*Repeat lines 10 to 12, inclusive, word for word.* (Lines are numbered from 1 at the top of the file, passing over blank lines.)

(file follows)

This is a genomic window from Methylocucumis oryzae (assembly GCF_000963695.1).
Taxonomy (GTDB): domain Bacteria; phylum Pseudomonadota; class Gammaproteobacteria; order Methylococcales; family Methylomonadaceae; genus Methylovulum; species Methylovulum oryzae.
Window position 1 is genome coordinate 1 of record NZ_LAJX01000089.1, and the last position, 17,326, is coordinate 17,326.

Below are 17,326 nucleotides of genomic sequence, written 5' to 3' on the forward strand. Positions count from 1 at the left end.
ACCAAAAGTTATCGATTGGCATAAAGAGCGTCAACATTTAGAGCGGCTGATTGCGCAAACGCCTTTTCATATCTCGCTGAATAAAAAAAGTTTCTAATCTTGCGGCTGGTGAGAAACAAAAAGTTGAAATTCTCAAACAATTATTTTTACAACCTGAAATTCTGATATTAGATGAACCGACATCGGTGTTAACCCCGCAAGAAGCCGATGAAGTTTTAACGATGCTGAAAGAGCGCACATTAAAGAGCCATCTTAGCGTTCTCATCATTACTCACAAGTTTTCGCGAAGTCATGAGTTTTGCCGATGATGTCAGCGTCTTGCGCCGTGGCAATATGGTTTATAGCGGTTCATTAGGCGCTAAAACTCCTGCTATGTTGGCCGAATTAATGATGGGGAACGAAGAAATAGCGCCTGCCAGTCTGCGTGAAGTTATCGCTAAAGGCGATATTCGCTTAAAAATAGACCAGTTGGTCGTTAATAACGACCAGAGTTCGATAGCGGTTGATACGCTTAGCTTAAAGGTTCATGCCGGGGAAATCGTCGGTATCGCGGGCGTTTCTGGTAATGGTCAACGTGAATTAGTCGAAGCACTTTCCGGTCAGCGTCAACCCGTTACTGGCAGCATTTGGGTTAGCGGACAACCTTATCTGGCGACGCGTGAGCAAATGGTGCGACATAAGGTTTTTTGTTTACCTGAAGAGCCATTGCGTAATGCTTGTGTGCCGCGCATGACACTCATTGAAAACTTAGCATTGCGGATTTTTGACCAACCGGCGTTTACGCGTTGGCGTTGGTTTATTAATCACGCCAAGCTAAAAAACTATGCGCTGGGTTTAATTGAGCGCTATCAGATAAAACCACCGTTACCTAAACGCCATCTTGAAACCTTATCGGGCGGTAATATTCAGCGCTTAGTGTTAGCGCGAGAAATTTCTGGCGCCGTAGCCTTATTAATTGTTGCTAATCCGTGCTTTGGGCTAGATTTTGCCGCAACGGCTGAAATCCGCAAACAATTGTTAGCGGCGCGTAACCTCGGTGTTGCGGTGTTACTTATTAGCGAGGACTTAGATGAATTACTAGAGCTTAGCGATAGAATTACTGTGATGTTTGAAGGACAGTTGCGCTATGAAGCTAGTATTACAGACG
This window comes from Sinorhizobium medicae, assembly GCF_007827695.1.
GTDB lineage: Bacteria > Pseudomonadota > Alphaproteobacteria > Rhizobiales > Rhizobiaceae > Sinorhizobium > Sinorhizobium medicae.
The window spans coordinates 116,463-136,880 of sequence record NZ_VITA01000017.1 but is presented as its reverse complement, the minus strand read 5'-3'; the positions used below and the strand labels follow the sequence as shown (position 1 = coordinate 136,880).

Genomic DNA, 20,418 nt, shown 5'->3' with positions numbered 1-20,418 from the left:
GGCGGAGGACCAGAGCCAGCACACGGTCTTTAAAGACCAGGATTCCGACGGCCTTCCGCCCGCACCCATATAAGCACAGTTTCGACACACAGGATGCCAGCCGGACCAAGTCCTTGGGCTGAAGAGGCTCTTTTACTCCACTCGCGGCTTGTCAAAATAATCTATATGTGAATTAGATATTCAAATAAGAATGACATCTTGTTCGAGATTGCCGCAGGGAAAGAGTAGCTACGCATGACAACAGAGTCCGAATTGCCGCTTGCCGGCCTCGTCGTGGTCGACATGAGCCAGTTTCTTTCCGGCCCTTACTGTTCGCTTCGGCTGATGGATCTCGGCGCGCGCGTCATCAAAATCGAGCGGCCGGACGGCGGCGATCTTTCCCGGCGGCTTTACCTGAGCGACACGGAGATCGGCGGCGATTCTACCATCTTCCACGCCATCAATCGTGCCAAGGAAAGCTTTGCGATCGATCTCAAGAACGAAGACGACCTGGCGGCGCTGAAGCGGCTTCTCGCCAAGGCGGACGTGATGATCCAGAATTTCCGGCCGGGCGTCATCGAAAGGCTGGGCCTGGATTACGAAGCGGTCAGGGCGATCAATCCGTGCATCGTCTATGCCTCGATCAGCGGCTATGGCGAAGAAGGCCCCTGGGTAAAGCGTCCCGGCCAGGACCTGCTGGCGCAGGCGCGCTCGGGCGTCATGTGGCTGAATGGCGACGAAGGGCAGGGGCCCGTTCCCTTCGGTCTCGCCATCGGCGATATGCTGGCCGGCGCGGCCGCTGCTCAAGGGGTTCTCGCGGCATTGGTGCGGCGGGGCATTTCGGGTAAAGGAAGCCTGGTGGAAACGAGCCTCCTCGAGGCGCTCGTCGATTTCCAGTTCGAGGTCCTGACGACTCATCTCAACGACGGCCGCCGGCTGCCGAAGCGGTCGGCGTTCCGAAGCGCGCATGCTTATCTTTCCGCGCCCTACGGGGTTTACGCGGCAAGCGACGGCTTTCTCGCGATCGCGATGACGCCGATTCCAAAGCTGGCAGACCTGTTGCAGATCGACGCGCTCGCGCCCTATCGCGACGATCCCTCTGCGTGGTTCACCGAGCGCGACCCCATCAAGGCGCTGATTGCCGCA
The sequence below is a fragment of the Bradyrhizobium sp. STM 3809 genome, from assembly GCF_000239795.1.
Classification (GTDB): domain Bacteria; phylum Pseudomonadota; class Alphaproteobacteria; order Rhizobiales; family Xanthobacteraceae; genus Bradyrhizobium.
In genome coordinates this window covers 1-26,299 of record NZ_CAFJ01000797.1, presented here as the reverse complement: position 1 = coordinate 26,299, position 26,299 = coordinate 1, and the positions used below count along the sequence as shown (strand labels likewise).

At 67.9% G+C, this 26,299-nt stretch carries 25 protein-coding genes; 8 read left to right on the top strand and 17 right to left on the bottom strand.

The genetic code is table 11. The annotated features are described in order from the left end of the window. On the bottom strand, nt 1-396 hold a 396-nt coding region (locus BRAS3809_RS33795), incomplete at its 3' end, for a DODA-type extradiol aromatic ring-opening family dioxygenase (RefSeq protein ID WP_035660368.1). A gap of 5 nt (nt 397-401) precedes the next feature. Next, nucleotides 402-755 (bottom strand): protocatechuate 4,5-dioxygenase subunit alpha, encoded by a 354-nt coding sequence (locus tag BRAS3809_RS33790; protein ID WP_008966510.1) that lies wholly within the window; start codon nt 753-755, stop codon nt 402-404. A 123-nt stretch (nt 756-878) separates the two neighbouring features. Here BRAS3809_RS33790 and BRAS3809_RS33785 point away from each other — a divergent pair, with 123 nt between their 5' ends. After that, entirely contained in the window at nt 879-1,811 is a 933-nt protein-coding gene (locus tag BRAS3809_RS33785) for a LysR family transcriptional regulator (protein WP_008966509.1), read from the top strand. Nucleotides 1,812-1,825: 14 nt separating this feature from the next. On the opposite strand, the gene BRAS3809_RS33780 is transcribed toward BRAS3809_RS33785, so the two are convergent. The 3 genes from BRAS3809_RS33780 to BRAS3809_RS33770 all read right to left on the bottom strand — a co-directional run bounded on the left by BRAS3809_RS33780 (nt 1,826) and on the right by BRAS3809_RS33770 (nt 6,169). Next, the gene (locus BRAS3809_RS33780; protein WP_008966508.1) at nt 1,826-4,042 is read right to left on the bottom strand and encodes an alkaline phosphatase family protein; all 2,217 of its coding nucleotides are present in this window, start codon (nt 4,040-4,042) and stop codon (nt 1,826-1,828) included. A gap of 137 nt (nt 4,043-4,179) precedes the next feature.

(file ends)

GGCGGAGGACCAGAGCCAGCACACGGTCTTTAAAGACCAGGATTCCGACGGCCTTCCGCCCGCACCCATATAAGCACAGTTTCGACACACAGGATGCCAGCCGGACCAAGTCCTTGGGCTGAAGAGGCTCTTTTACTCCACTCGCGGCTTGTCAAAATAATCTATATGTGAATTAGATATTCAAATAAGAATGACATCTTGTTCGAGATTGCCGCAGGGAAAGAGTAGCTACGCATGACAACAGAGTCCGAATTGCCGCTTGCCGGCCTCGTCGTGGTCGACATGAGCCAGTTTCTTTCCGGCCCTTACTGTTCGCTTCGGCTGATGGATCTCGGCGCGCGCGTCATCAAAATCGAGCGGCCGGACGGCGGCGATCTTTCCCGGCGGCTTTACCTGAGCGACACGGAGATCGGCGGCGATTCTACCATCTTCCACGCCATCAATCGTGCCAAGGAAAGCTTTGCGATCGATCTCAAGAACGAAGACGACCTGGCGGCGCTGAAGCGGCTTCTCGCCAAGGCGGACGTGATGATCCAGAATTTCCGGCCGGGCGTCATCGAAAGGCTGGGCCTGGATTACGAAGCGGTCAGGGCGATCAATCCGTGCATCGTCTATGCCTCGATCAGCGGCTATGGCGAAGAAGGCCCCTGGGTAAAGCGTCCCGGCCAGGACCTGCTGGCGCAGGCGCGCTCGGGCGTCATGTGGCTGAATGGCGACGAAGGGCAGGGGCCCGTTCCCTTCGGTCTCGCCATCGGCGATATGCTGGCCGGCGCGGCCGCTGCTCAAGGGGTTCTCGCGGCATTGGTGCGGCGGGGCATTTCGGGTAAAGGAAGCCTGGTGGAAACGAGCCTCCTCGAGGCGCTCGTCGATTTCCAGTTCGAGGTCCTGACGACTCATCTCAACGACGGCCGCCGGCTGCCGAAGCGGTCGGCGTTCCGAAGCGCGCATGCTTATCTTTCCGCGCCCTACGGGGTTTACGCGGCAAGCGACGGCTTTCTCGCGATCGCGATGACGCCGATTCCAAAGCTGGCAGACCTGTTGCAGATCGACGCGCTCGCGCCCTATCGCGACGATCCCTCTGCGTGGTTCACCGAGCGCGACCCCATCAAGGCGCTGATTGCCGCA
The sequence below is a fragment of the Bradyrhizobium sp. STM 3809 genome, from assembly GCF_000239795.1.
Classification (GTDB): domain Bacteria; phylum Pseudomonadota; class Alphaproteobacteria; order Rhizobiales; family Xanthobacteraceae; genus Bradyrhizobium.